“Close” is now playing in area theaters. / Publicity photo

Oscar® Nominated ‘Close’ Looks at the Bond Between Two 13-Year-Olds

The 95th Academy Awards® — scheduled for March 12 — feature many films with queer themes, such as “Tar,” “Everything Everywhere All At Once” and “The Whale.” Directed by out director Lukas Dhont, “Close” is also nominated for a Best International Feature Oscar®. While it’s not the favorite — “All Quiet on the Western Front” has that distinction — it’s certainly a remarkably moving motion picture worthy of the award.


In Dhont’s film, winner of the Grand Jury Prize at the Cannes Film Festival, Leo (Eden Dambrine) and his best friend Remi (Gustav De Waele) are 13-year-olds who are almost inseparable. The two share sleepovers and come to school together. When they start getting bullied by classmates, though, Leo pulls away from the friendship.


When he started writing the film four years ago, Dhont wanted to look at masculinity and deal with the realization that for a long time, society has been pointing a camera more at men fighting each other than holding on to one another. A friend of his asked if he had read Niobe Way’s book “Deep Secrets: Boys’ Friendships and the Crisis of Connection,” in which the author spent five years with 150 boys from the ages of 13 to 18.


“At the age of 13 she asked these boys to talk about their male friendships,” Dhont said. “At this age, these boys talk about each other in the most loving, tender, careful way. They say they would go crazy without each other. But from the ages 16 to 18, she asked them the same questions, and many of them start to distance themselves from that language of the heart. They start to understand that that connection is not something validated in this world.”

The director deeply connected to these boys, and it was at this age that he started to push away and be pushed away.


“I always thought it was relevant to my queer experience, but [now] I think it was more about my gender and being a young man growing up,” he said. “[Ours] is a culture and society where it’s dominance based, where these young people perform something they are not rather than be who they really are. This realization made me decide to talk about these friendships and the loss of them.”


The bond between Leo and Remi is initially very close and everyone — including their parents — is all right with it.


“I think it is about that moment in time when love doesn’t have to have a name, when it is still so free, and it can exist in such a pure, beautiful form,” Dhont said. “I think when the film starts it’s in the Garden of Eden of childhood — with this intimacy and tenderness. There is a moment in time when that love is automatically sexualized or labeled, especially for young men. I think what exists between these two boys is the most powerful, deep, true connection we can share in the world. We often deprive ourselves and others so much of love, and I wanted to remind us of the beauty of love in the world.”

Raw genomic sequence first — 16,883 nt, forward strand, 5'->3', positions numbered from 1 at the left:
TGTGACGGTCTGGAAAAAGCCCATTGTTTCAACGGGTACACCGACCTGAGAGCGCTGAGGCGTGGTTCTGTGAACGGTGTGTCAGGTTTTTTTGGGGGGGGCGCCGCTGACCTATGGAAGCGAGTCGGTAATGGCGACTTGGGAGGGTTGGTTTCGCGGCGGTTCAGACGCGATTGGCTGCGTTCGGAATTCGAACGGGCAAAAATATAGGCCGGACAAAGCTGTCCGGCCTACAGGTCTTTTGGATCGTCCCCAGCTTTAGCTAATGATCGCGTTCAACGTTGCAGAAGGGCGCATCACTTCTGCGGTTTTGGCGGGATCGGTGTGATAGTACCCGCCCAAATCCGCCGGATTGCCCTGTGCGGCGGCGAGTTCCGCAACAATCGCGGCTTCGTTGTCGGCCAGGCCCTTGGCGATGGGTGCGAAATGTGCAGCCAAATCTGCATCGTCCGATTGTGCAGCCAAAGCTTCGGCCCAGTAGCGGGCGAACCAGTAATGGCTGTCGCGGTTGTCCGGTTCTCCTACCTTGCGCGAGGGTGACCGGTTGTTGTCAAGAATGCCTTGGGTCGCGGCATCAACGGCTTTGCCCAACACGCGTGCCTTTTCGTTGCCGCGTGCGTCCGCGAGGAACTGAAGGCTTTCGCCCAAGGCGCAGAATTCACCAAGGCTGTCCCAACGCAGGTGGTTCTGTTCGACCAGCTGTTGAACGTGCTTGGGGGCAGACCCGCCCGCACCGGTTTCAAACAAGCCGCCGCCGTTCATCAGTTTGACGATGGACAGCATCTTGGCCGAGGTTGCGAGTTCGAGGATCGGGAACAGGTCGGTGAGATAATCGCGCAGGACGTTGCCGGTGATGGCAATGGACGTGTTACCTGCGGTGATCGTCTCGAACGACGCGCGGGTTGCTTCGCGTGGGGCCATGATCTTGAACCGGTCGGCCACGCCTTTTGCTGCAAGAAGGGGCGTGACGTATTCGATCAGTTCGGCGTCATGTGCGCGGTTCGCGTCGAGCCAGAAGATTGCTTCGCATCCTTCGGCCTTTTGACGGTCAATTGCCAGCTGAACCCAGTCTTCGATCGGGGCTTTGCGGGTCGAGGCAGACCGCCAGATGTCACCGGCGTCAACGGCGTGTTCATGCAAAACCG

Dhont tries in his writing to start from a personal place and make sure that the phrasing is as universal as possible.


“Heartbreak and friendship and regret and grief — we have all felt those to some extent,” he said. “We are all connected because of those things. I like to look for what connects us rather than what sets us apart.”


He feels queer audiences can especially relate to these characters.


“A queer audience has pushed away and been pushed away and has felt shame and fear in a very deep way,” he said. “I think there is a collective catharsis. This film connects us to a wound we might have had from childhood that we have not confronted and carried around with is. We also see this society, this culture, too often shows itself as homophobic and deeply fearful of what is other, especially femininity. I think it is a film that is incredibly vital and important.”


The ensemble is extraordinary, but Dambrine carries much of the heavy lifting. Dhont went to all schools in Brussels to scout as many young people as he could and met many of talented kids. Once he saw Dambrine, he knew he had his Leo.


“All of a sudden, I see the young Eden next to me — he was12 at the time — and that moment, I realized this young angel has something special, something in his eyes that is deep and complex,” he said.


Dambrine met De Waele afterward and there was an instant chemistry.


Dhont’s first film, “Girl,” made a splashy debut at the Cannes Film Festival, winning the Camera d’Or in 2018 and becoming Belgium’s Oscar® submission for that year. Yet many LGBTQ activists were upset about the film’s closing scene of violence and a cis man taking on the role of a trans individual. Dhont learned much from that experience.


“When we put the film in the world, there was a beautiful discussion with different perspectives and that is why [we do this],” he said. “You learn from listening to each other.”


The director was in New York earlier this year when he found out “Close” was nominated and the young actors were also watching the announcement in Belgium in their classroom.


“I called all my producers and team,” Dhont said. “I have been dreaming about the Oscars® since I was 12.”


“Close” is now playing in area theaters.